• lauren

    October 25, 2022 at 9:02 am

    1. What are the minimum reserve requirements you reccomend based not only on the annual budget, but as a percentage of receivables outstanding that have aged more than 1 year?

    2. Given the challenging economic environment, what is your timing guideline recommendation on both writing off, or reducing unpaid pledge amounts probability of fulfillment after 1 year?

  • Ruth.McCambridge

    October 25, 2022 at 9:17 am

    Welcome! This is Ruth McCambrridge, a proud member of the team here at the new Nonprofit Financial Commons where we believe wholeheartedly in the deep wisdom and tested skill of nonprofit financial leaders. And we know that all of our knowledge is enriched by being able to consult peers in similar straits – that is why we built this platform. We believe in your wisdom and skill, by the way, because we watch what many of you do day to day. But we have also been in those leadership positions ourselves and we know how frustrating it is to have a bunch of prescriptions thrown at you as best practice when you know that the formula makes no sense in your context and for your organization.

    That is why, at every step, we , at the financial commons will ask you what exactly you need and what you know. In this case, we are asking for any questions you may have foor our panelists at our webinar on reserves on Thursday. If you have none yet, don’t worry! We will ask again. and now you can go on to the next area where we ask you about your experience with your use of reserves during the pandemic.

  • rjb395

    October 25, 2022 at 11:57 am

    # 1 – How do you feel about using reserves to invest in expansion and enhanced program quality as evidenced by a proposed budget loss.

    # 2 – We are an afterschool program that teaches self confidence, positive thinking, healthy living, and physical activity – running. As all afterschool activities were cancelled we had to cancel our programs for both spring and fall. We refunded all fees that were paid for the cancelled program. Our reserves, coupled with strong Board and donor support along with support from the PPP and ERTC programs, were sufficient to carry us through this period. We resumed program activity in 2023 at about have the participant level as before the pandemic.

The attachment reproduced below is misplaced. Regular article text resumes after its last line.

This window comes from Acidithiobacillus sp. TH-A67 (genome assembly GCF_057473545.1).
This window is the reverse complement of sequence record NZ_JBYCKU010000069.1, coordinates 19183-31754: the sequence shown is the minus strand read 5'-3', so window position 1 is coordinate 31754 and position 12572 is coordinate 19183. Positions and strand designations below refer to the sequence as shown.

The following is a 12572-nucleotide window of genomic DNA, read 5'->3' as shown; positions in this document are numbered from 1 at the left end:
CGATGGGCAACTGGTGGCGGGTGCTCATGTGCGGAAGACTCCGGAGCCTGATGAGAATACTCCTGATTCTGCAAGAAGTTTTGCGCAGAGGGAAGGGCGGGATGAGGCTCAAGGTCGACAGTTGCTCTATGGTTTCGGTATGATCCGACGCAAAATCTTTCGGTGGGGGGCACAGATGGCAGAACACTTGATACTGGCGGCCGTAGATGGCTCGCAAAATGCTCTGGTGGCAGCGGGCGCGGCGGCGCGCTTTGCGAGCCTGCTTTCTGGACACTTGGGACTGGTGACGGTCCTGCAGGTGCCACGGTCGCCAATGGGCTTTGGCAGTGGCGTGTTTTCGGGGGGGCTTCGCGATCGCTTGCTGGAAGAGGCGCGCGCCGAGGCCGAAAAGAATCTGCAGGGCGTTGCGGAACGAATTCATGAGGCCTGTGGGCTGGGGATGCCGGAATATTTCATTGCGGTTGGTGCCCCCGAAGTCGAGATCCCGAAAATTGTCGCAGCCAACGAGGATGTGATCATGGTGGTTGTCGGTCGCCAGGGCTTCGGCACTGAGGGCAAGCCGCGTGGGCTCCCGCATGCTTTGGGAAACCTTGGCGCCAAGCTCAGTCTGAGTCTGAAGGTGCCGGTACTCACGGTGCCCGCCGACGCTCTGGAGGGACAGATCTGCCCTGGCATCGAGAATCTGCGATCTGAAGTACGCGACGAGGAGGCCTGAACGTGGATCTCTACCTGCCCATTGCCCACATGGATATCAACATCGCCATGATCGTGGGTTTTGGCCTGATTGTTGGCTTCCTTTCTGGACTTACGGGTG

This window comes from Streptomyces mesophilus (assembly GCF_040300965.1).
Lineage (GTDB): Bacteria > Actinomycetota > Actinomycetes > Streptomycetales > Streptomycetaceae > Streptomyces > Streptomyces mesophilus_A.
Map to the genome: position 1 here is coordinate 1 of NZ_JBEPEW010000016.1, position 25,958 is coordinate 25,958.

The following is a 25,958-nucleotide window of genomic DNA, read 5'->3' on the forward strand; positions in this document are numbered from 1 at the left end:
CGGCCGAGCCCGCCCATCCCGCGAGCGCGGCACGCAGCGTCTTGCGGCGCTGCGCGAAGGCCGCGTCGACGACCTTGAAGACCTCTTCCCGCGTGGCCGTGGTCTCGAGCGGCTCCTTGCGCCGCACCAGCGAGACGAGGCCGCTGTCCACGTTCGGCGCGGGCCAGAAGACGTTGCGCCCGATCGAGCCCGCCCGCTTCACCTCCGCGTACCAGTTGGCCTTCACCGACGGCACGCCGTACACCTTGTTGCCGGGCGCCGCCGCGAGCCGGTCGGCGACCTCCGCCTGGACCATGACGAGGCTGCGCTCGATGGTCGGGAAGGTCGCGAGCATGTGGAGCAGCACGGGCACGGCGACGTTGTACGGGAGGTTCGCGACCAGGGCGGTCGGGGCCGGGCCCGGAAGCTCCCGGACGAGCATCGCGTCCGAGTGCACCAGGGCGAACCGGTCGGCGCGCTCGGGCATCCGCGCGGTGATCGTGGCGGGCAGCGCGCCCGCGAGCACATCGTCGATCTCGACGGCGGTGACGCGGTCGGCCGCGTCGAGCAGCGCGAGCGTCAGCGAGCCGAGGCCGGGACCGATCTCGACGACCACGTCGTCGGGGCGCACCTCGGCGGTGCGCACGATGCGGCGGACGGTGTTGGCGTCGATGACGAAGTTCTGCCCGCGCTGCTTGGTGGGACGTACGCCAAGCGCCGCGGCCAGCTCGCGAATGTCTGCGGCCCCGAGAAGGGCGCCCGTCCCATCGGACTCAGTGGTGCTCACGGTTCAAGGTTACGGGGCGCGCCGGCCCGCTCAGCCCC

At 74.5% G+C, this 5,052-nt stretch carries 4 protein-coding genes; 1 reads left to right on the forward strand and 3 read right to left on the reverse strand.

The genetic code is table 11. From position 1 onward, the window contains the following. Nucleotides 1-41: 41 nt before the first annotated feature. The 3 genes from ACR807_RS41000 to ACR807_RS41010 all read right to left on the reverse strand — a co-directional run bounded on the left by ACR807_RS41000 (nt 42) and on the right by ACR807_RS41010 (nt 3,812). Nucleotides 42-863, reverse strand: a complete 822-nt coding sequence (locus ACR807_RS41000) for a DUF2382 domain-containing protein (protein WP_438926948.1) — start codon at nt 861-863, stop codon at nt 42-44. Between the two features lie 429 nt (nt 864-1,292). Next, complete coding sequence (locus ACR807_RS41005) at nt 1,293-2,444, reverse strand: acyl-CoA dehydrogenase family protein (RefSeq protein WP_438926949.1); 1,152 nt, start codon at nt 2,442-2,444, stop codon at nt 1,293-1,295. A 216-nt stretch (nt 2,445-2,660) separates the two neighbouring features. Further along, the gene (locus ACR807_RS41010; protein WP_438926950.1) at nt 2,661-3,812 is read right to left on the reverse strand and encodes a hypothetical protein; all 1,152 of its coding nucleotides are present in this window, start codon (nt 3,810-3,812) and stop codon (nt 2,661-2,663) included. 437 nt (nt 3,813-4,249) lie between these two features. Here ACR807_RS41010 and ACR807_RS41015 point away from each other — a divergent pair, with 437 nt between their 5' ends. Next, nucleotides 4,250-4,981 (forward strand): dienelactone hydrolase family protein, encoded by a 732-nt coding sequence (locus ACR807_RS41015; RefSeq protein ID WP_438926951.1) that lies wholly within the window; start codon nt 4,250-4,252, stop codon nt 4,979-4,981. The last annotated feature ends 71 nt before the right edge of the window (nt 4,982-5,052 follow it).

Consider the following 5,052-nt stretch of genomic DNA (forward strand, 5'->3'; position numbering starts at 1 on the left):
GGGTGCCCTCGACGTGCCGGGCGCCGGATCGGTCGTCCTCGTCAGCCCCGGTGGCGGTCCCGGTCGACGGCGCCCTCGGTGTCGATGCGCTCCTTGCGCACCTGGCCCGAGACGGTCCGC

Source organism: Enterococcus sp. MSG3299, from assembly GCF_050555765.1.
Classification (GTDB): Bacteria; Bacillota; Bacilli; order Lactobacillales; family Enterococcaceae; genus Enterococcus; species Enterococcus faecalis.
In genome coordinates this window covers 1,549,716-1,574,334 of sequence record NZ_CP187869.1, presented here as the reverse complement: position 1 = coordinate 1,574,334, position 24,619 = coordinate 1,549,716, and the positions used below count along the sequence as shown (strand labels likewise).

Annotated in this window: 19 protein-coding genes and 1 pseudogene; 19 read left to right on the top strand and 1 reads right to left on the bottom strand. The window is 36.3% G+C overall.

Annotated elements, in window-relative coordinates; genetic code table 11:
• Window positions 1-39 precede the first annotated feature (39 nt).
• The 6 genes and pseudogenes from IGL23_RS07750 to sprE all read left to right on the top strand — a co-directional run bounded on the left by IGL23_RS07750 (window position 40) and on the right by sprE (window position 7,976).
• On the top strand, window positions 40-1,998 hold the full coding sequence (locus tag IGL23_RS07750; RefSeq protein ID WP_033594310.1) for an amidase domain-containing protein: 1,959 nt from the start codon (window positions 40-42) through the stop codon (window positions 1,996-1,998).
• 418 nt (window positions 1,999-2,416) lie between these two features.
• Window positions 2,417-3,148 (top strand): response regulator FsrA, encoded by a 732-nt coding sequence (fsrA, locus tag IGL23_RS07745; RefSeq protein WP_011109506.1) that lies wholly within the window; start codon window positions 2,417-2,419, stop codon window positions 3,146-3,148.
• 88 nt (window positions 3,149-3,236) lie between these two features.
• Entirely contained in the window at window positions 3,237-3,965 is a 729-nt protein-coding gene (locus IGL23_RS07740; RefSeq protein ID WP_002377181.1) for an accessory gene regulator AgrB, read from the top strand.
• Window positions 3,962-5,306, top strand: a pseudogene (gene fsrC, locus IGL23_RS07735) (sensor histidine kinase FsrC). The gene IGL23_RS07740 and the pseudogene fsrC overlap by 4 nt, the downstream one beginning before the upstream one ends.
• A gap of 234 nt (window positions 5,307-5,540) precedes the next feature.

• skusterchildmusephx-org

    October 26, 2022 at 1:50 am

    Thanks so much for the opporunity to participate in this forum. I work for an Arts organization with a $5 million budget. We were closed for 14 months during the pandemic, opening “outside only” for limited days and times for 7 of those 14 months. We did not use our reserves during the pandemic. Right after we closed our doors middle of March 2020, we drew on our LOC, not knowing what we would need, and concerned that as our financial position worsen we might no longer be able to draw on this line. Great decision! We also asked donors if we could unrestrict funds – across the board they were generous and allowed us to do this.
    Federal funding was also enormously helpful during the pandemic.

    1) We have designated working capital of 90 days (based on budgeted daily cash expenses) and additionally operating reserves. Our building belongs to the City, so we don’t have large capital expenditures to maintain it. How should organizations hold reserves? In money market accounts, CD’s, short-term bonds? This can be a large amount of money that declines in value.

    2) Budgeting with our eye on maintaining a surplus to continue to build reserves is difficult. What is normal earned revenue? What can we expect from our donors? How do we pay employees enought to hire and retain them and keep up with inflation? How can we prepare for a possible recession looming and Americans predicted to have less money in 2023 for discrenary spending?

    Looking forward to the webinar.

  • elisabeth

    October 26, 2022 at 12:38 pm

    I’m the ED of statewide land trust with an annual operating budget of $510k that has a 16-month operating reserve. As a relatively young organization (20 years), some months 10 or so years ago our income was lean and we struggled to make payroll. As a result, the board responsibly focused on building an operating reserve. Most members think that an operating reserve can never be too big. I’ve been pushing to invest/spend 1/2 of the reserve on hiring new staff to better serve our mission. I’m getting pushback. What “arguments” do you suggest that I use to convince them that our reserve is far more than ample and would be best used “investing” now in the organization’s mission?

    • Dana-B-Forum-Moderator

      March 29, 2023 at 9:46 am

      Hi Elisabeth – In terms of potential arguments, I think it might just help to be very clear on how each of the staff investments that you’re proposing could contribute to further advancing the mission, improving operating performance and/or securing/generating/maintaining new and current revenue sources to further build sustainability. Depending on your current operating and financial position and needs, there’s a possibility that some portion of reserves may be needed to fund other short or long-term needs (investments in fixed assets, short-term cash flow shortages, etc.), but I think anything you could do to link your proposed staff investments to your strategies for sustainability could be helpful here.

      Curious to hear other’s thoughts. Let us know what you think!

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